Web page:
I don't believe it's immoral or wrong for folks to make their livelihood using Microsoft products, but I do think it's unwise to do business with Microsoft while being ignorant of their long history. I also think it's dishonest not to admit that the Microsoft Corporation has a long history of doing shady things to software partners (http://en.wikipedia.org/wiki/Spyglass,_Inc.#Browser_wars and http://www.justice.gov/atr/cas... for example) , OEM vendors, Standards Boards (http://en.wikipedia.org/wiki/Standardization_of_Office_Open_XML) and lastly to customers (http://www.ecis.eu/documents/Finalversion_Consumerchoicepaper.pdf)
said Tom Persechino, executive director of marketing for the association. "When a person buys an American quarter horse, they want to know that my quarter horse has the blood of these horses running through it, not copies of it."
Does Mr. Persechino not understand what the word "copy" means? Perhaps he's never met twins?
It sounds a lot like the diamond industry where they finally perfected an industrial means of making diamonds at a much lower price than the ones that De Beers charge for their "precious" diamonds. So what does the "precious" diamond industry do? They claim that manufactured diamonds aren't as "precious" as the ones they dig out of the ground. No shit Sherlock! The price is set by the supply, but now the supply is not so small now is it? And as for the diamonds? I don't think they "care" whether they're made in some deep volcanic process or in an industrial plant. They're still... DIAMONDS!
As I understood it the difference is that Internet Explorer was a web browser that could not be uninstalled, and while individuals could and did install other web browsers, the Microsoft OS only used Internet Explorer to do its updates/upgrades via Internet Explorer.
While in this case, the issue is choice of search engine in the Android OS. And that can be (and is) changed by the individual. Unlike the Microsoft case, upgrades occur through the OS not the choice of search engine. There is no vendor lock in, only a default choice.
Europe is composed of socialist countries and has been for about 60 years or so for the ones that weren't communist and the rest became socialist when the communist regime fell. Germany? Socialist. France? Socialist. Sweden, the land of Ikea, Swedish meatballs, and the Girl with the Dragon Tattoo? Socialist. Britain, that bastion of capitalism? Socialist. That big ass VAT they pay in Britain? That's to support their socialist regime. Take a look at the health care and welfare systems provided by the European countries. They're socialist.
Taking into account things like technology available to the common people, things like internet access and mobile phone technology, I would have to say that things are a hell of lot better than in the U.S.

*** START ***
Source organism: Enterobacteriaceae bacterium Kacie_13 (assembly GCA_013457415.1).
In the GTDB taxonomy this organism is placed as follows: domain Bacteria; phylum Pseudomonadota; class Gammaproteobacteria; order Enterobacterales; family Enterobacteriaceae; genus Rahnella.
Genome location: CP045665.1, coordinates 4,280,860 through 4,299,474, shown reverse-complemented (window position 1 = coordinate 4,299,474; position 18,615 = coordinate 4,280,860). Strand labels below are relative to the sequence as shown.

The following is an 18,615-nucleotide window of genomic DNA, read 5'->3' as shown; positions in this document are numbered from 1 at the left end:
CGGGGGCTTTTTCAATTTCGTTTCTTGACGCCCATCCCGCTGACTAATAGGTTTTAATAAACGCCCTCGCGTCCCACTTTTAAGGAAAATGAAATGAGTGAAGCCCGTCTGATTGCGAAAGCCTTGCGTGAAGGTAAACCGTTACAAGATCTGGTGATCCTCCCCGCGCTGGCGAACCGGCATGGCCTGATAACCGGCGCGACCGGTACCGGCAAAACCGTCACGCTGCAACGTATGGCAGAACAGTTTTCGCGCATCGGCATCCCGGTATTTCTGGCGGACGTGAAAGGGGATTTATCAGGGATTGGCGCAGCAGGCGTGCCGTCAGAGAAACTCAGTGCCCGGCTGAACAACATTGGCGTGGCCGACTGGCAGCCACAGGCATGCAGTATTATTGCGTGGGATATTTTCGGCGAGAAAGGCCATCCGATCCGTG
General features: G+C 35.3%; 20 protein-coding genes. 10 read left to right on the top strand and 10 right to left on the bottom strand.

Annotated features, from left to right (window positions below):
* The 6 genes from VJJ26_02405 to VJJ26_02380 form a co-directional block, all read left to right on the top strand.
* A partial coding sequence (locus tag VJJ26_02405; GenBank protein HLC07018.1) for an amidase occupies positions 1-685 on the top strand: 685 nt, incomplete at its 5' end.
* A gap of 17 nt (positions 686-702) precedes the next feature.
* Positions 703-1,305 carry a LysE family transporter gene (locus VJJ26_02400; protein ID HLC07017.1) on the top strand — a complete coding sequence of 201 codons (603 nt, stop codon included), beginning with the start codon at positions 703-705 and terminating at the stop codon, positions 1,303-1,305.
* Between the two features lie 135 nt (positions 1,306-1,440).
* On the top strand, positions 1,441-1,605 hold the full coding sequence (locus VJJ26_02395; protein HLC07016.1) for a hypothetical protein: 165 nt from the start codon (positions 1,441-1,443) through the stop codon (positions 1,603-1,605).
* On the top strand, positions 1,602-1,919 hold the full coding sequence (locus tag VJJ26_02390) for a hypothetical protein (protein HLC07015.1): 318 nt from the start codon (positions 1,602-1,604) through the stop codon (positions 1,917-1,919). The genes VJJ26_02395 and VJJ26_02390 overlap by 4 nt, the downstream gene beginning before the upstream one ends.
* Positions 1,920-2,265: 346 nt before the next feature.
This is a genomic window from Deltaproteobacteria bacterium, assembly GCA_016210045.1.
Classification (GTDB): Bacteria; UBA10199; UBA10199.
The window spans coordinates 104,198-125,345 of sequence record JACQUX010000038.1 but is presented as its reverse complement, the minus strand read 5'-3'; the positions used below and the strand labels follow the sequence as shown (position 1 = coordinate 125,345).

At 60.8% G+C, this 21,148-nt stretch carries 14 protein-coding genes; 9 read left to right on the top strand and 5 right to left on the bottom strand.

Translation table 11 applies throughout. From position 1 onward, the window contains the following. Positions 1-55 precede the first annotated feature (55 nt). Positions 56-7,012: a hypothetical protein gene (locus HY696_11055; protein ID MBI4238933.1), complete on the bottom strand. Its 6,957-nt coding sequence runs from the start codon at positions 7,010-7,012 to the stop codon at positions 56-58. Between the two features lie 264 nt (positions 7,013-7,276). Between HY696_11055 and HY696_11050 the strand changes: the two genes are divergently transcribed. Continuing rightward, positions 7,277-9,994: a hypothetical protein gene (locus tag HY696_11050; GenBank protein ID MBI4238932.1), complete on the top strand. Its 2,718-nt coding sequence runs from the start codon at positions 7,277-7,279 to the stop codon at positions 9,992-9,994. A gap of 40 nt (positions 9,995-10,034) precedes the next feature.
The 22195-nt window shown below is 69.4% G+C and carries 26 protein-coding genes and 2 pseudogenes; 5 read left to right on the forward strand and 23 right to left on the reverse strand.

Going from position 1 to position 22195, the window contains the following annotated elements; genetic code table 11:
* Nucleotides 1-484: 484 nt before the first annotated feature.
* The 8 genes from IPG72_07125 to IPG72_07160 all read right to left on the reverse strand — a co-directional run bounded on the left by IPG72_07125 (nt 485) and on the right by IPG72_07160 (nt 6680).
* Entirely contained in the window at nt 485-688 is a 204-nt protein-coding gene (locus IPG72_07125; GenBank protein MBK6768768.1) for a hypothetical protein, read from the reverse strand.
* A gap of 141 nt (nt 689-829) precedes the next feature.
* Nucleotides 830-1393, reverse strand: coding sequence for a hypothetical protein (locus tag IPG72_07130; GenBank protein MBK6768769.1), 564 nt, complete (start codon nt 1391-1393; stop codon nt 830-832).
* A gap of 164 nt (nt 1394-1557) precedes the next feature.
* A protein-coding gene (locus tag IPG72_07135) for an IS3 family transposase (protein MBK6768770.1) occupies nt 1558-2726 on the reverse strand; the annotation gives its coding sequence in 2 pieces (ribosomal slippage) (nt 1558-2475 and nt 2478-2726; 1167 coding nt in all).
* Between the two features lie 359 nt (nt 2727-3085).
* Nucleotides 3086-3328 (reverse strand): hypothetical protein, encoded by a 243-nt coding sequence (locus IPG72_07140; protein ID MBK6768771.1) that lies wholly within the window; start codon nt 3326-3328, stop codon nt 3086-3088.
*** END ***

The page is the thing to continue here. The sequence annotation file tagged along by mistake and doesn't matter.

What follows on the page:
So how exactly have they failed?
$ apt-cache search ocr | grep -v ^lib | grep -i ocr | grep -i -v language | grep -v motocross
fonts-ocr-a - ANSI font readable by the computers of the 1960s
fuzzyocr - spamassassin plugin to check image attachments
gimagereader - Graphical GTK+ front-end to tesseract-ocr
gocr - Command line OCR
gocr-tk - tcl/tk wrapper around gocr
python-gamera.toolkits.greekocr - toolkit for building OCR systems for polytonal Greek
hocr-gtk - GTK+ frontend for Hebrew OCR
python-gamera.toolkits.ocr - toolkit for building OCR systems
ocrad - optical character recognition program
ocrfeeder - Document layout analysis and optical character recognition system
ocrodjvu - tool to perform OCR on DjVu documents
r-cran-rocr - GNU R package to prepare and display ROC curves
tesseract-ocr - Command line OCR tool
tesseract-ocr-dev - transitional dummy package
I think that's being too harsh. As the paper described in its conclusions of the 3 groups who make use of R, the largest and primary group is the users, people who don't do programming in R, but rather make use of it for generating and displaying statistics in an interactive environment. R is a much better language to work I think if one has to access to RStudio, the gui frontend to R.
Is R a good general purpose programming language in the sense of other programming languages such as C/C++, python, perl, shell scripting, etc.? No, I think it's clear it's not a good general purpose language, but for what it focuses on, namely make it easy to do statistical computations it's hard to beat the language.
For statistical analysis the only competitor I see for it is a mixture of ipython notebook + python statistical modules such as pandas, numpy, scipy, pymc, sklearn,statsmodel, pystan, etc.
Those small glitches were the very reason I switched from Linux to Windows. Linux is amazingly buggy on desktop these days.
From the tone of your comment it sounds like you've had some serious frustrations. Do you mind if I ask what flavor of Linux you were running, what the desktop(s) were and what were the issues you were getting? I ask because I've been exclusively using Linux for 18+ years and while I've had my share of issues (NVidia binary blobs caused kernel panics for a period of 3 years when enabling OpenGL on my X sessions. As a result it's been 6 years since I've used NVidia hardware.) I'm curious to find out what drove you to use Windows, and also why Windows instead of say one of the BSDs, or even Mac OS X?